Large cell neuroendocrine carcinoma of prostate: a clinicopathologic summary of 7 cases of a rare manifestation of advanced prostate cancer.

Department of Pathology and Laboratory Medicine, University Health Network, Mt Sinai Hospital, Toronto, Ontario, Canada.
American Journal of Surgical Pathology (Impact Factor: 4.59). 06/2006; 30(6):684-93.
Source: PubMed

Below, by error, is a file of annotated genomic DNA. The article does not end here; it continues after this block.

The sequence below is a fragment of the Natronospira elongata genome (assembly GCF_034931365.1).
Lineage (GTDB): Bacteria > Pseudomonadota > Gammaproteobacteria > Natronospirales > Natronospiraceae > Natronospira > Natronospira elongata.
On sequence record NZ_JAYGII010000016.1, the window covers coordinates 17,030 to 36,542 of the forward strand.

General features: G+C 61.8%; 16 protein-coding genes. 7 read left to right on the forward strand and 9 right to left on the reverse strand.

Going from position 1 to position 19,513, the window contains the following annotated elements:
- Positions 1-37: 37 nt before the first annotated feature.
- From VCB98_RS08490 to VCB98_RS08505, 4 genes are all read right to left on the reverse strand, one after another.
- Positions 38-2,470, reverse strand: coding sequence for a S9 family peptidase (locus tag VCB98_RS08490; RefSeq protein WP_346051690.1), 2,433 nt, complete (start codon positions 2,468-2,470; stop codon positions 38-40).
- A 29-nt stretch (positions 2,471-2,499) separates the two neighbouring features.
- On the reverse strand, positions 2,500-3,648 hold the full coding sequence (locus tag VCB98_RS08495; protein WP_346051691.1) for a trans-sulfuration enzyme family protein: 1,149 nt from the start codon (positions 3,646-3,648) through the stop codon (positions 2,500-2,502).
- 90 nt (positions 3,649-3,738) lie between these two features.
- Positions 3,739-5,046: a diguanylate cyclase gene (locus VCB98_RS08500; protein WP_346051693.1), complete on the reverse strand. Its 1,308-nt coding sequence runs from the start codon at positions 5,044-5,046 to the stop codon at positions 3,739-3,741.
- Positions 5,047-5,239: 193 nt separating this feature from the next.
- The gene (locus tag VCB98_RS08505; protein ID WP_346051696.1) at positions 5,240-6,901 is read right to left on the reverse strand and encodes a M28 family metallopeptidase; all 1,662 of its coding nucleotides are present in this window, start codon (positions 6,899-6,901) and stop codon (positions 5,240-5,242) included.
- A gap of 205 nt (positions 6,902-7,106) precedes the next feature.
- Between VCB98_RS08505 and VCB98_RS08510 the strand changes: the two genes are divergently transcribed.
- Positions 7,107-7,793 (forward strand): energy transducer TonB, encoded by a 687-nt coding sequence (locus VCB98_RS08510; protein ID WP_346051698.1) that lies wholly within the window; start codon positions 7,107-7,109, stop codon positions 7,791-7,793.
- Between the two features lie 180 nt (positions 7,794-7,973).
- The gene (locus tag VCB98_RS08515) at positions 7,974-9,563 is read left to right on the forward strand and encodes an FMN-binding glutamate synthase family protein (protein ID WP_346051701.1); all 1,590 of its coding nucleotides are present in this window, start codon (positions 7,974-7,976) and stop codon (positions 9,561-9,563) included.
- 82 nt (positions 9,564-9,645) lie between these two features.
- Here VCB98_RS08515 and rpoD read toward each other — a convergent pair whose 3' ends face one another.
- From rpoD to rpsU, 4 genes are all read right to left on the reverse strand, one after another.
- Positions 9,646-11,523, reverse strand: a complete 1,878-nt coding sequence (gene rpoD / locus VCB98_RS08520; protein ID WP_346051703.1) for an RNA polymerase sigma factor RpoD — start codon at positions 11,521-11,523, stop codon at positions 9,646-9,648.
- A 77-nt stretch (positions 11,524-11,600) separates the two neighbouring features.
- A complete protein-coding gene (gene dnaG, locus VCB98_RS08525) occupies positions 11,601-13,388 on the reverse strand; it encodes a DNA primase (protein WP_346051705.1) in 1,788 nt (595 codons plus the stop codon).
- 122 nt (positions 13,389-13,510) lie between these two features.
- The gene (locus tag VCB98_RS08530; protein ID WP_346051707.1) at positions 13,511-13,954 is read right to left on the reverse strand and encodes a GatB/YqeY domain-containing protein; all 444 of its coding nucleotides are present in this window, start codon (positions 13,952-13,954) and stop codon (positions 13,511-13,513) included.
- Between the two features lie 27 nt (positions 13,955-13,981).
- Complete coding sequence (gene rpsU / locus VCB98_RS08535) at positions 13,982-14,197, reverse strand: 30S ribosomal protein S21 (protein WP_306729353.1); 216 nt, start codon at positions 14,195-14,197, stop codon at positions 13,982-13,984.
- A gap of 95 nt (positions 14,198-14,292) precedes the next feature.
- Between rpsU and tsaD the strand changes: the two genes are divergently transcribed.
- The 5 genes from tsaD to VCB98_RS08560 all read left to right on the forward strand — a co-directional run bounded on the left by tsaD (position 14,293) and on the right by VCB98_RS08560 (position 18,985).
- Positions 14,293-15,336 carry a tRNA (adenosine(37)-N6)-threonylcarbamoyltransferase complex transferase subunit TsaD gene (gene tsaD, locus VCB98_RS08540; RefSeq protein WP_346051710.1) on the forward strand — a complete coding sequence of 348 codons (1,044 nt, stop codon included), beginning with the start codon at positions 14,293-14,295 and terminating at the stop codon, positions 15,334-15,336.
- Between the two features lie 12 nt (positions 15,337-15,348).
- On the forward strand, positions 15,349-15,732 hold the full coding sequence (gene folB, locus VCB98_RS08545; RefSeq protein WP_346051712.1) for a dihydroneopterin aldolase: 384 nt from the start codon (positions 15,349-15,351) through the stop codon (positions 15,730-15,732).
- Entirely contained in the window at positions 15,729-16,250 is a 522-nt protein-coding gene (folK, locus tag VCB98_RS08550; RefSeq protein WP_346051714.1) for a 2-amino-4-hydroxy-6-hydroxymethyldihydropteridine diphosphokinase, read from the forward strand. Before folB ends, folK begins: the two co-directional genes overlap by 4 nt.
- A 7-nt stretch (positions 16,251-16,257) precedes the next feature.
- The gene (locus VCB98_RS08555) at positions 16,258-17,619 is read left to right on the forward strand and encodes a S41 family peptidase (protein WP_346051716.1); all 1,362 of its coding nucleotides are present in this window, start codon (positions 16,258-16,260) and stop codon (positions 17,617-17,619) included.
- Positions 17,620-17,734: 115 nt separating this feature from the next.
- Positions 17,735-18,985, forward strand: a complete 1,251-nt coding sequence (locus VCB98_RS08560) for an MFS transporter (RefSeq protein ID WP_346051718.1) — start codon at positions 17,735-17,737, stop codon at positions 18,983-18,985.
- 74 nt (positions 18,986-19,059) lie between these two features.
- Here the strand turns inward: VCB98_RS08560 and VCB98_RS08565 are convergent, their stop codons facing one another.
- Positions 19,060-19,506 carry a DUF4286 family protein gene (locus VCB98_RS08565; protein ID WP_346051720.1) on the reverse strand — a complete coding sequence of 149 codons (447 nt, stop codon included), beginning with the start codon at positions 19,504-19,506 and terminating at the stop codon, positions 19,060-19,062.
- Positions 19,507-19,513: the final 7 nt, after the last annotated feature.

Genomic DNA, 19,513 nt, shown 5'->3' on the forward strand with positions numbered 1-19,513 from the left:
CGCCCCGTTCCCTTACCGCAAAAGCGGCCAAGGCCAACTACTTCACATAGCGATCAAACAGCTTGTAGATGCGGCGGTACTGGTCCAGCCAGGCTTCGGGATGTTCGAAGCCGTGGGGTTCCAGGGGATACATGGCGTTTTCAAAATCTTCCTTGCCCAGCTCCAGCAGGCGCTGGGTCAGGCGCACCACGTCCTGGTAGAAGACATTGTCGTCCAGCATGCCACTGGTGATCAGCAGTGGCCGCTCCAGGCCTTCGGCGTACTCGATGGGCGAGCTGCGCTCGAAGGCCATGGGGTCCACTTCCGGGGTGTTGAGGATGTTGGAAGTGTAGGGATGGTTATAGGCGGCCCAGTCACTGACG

ABSTRACT Neuroendocrine (NE) differentiation in prostate cancer is typically detected by immunohistochemistry as single cells in conventional adenocarcinoma. Prostatic NE tumors, such as carcinoid or small cell carcinoma, are rare and large cell NE carcinoma (LCNEC) is described only in case reports. We identified 7 cases of LCNEC and compiled their clinicopathologic characteristics. In 6 cases, there was a history of adenocarcinoma treated with hormone therapy for a mean of 2.4 years (range: 2 to 3 y). The remaining case was de novo LCNEC. LCNEC was incidentally diagnosed in palliative transurethral resection specimens in 5 cases. The mean patient age at diagnosis with LCNEC was 67 years (range: 43 to 81 y). LCNEC comprised solid sheets and ribbons of cells with abundant pale to amphophilic cytoplasm, large nuclei with coarse chromatin and prominent nucleoli along with brisk mitotic activity and foci of necrosis. In 6 cases, there were foci of admixed adenocarcinoma, 4 of which showed hormone therapy effects. LCNEC was strongly positive for CD56, CD57, chromogranin A, synaptophysin, and P504S/alpha methylacyl CoA racemase. There was strong bcl-2 overexpression, expression of MIB1, and p53 in >50% of nuclei, focally positive staining for prostate specific antigen and prostatic acid phosphatase and negative androgen receptor staining. Follow-up was available for 6 patients, all of who died with metastatic disease at mean of 7 months (range: 3 to 12 mo) after platinum-based chemotherapy. LCNEC of prostate is a distinct clinicopathologic entity that typically manifests after long-term hormonal therapy for prostatic adenocarcinoma and likely arises through clonal progression under the selection pressure of therapy.

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